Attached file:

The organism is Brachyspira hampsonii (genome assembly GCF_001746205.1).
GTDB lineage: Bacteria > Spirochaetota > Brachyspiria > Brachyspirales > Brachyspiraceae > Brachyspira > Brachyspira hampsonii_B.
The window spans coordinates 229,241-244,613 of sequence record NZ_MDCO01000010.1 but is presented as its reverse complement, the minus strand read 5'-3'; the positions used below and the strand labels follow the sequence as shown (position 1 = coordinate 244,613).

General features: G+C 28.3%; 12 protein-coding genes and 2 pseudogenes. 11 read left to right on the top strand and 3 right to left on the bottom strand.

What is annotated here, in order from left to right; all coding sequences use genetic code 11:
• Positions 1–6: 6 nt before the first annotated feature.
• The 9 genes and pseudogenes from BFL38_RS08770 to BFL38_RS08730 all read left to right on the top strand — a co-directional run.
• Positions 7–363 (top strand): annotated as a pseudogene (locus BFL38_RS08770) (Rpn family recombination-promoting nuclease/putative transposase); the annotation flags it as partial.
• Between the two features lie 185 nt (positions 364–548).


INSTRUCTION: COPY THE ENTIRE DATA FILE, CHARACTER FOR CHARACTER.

The organism is Brachyspira hampsonii (genome assembly GCF_001746205.1).
GTDB lineage: Bacteria > Spirochaetota > Brachyspiria > Brachyspirales > Brachyspiraceae > Brachyspira > Brachyspira hampsonii_B.
The window spans coordinates 229,241-244,613 of sequence record NZ_MDCO01000010.1 but is presented as its reverse complement, the minus strand read 5'-3'; the positions used below and the strand labels follow the sequence as shown (position 1 = coordinate 244,613).

General features: G+C 28.3%; 12 protein-coding genes and 2 pseudogenes. 11 read left to right on the top strand and 3 right to left on the bottom strand.

What is annotated here, in order from left to right; all coding sequences use genetic code 11:
• Positions 1–6: 6 nt before the first annotated feature.
• The 9 genes and pseudogenes from BFL38_RS08770 to BFL38_RS08730 all read left to right on the top strand — a co-directional run.
• Positions 7–363 (top strand): annotated as a pseudogene (locus BFL38_RS08770) (Rpn family recombination-promoting nuclease/putative transposase); the annotation flags it as partial.
• Between the two features lie 185 nt (positions 364–548).